PopularScience_19010101_0058_003_0005.xml
article
267
267,268,269,270,271,272,273,274,275
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AN ADDRESS GIVEN BEFORE THE DEPARTMENT OF ANTHROPOLOGY OF THE BRITISH ASSOCIATION, 1878.
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T. H. HUXLEY
[Huxley’s address at the Dublin meeting of the British Association gives an admirable account of the condition of anthropological science twenty-two years ago. It has not been republished in the ' Collected Essays,' but like everything that Huxley wrote it is worth reading at the present time.]
PopularScience_19010101_0058_003_0006.xml
article
276
276,277,278,279,280,281,282,283,284,285,286
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THE STORY OF AUTONOUS.
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PROF. WILLIAM HENRY HUDSON
IF any one in these days condescends to read that first favorite with the youth of bygone generations, ‘Robinson Crusoe,’ he will be aware that, disregarding its more subtle meanings and the allegorical intention upon which the author himself laid so much stress, we may consider the narrative as a detailed study of self-help.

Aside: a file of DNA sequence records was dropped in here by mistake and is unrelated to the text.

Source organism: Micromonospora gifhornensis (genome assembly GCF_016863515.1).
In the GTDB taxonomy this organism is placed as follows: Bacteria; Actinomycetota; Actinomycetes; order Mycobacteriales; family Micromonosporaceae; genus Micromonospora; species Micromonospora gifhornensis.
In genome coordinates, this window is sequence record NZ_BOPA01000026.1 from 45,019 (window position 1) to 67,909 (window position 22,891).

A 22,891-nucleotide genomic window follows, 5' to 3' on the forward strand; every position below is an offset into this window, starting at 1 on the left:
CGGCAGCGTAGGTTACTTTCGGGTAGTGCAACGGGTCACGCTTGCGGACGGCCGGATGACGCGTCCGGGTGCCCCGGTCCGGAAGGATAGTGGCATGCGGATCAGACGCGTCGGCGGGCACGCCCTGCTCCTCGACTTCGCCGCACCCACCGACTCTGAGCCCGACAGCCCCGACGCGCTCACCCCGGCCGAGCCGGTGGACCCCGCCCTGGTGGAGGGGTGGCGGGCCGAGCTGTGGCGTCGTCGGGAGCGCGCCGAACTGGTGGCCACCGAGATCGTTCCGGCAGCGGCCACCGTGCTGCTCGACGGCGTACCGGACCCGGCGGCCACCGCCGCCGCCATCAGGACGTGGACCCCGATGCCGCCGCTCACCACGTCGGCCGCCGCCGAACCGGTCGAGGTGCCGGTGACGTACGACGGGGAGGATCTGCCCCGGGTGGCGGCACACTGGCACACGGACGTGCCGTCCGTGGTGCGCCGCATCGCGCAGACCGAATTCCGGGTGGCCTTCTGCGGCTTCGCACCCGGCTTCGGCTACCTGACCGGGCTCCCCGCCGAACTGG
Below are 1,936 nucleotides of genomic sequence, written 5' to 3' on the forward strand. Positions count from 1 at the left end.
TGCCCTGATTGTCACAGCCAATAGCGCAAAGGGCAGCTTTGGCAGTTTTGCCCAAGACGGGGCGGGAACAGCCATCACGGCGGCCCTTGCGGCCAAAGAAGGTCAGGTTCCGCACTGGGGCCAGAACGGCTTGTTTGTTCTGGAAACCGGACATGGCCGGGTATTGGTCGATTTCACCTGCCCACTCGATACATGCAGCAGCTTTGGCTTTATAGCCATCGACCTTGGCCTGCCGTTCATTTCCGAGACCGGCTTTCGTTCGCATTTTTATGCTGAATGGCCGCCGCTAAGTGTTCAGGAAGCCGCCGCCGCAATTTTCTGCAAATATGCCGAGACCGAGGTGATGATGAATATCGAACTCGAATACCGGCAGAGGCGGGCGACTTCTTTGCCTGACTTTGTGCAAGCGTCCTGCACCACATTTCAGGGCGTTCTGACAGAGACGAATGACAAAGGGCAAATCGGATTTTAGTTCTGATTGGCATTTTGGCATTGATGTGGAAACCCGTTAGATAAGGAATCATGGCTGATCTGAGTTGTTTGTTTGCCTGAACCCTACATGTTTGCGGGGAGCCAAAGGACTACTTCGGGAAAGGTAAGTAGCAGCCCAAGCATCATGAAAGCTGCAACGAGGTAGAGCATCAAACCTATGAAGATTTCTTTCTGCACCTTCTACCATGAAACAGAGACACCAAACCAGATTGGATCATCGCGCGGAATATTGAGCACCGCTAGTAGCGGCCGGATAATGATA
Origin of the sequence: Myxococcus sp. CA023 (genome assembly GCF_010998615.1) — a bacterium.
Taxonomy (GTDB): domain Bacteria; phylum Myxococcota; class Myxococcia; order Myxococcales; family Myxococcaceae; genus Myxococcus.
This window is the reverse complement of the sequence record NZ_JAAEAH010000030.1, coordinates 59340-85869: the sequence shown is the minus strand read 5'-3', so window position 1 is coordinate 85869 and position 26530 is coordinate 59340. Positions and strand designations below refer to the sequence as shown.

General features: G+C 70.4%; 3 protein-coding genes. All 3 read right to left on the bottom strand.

PopularScience_19010101_0058_003_0007.xml
article
287
287,288,289,290,291,292,293,294,295
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THE ECONOMIC LIFE OF FRANCE.
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DR. EDWARD D. JONES
THE country of France, by reason of its position, has been forced into prominence in the life of Western Europe. The nation is surrounded by powerful peoples of diverse types, and because of its central location has perhaps developed a more cosmopolitan culture than its neighbors.
PopularScience_19010101_0058_003_0008.xml
article
296
296,297,298,299,300,301,302,303,304,305,306
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PEARSON’S GRAMMAR OF SCIENCE.
ANNOTATIONS ON THE FIRST THREE CHAPTERS.
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C. S. PEIRCE.
IF any follower of Dr. Pearson thinks that in the observations I am about to make I am not sufficiently respectful to his master, I can assure him that without a high opinion of his powers I should not have taken the trouble to make these annotations, and without a higher opinion still, I should not have used the bluntness which becomes the impersonal discussions of mathematicians.
PopularScience_19010101_0058_003_0009.xml
article
307
307,308,309,310,311,312,313,314,315,316,317,318,319,320,321,322,323
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CHAPTERS ON THE STARS.
THE STRUCTURE OF THE HEAVENS.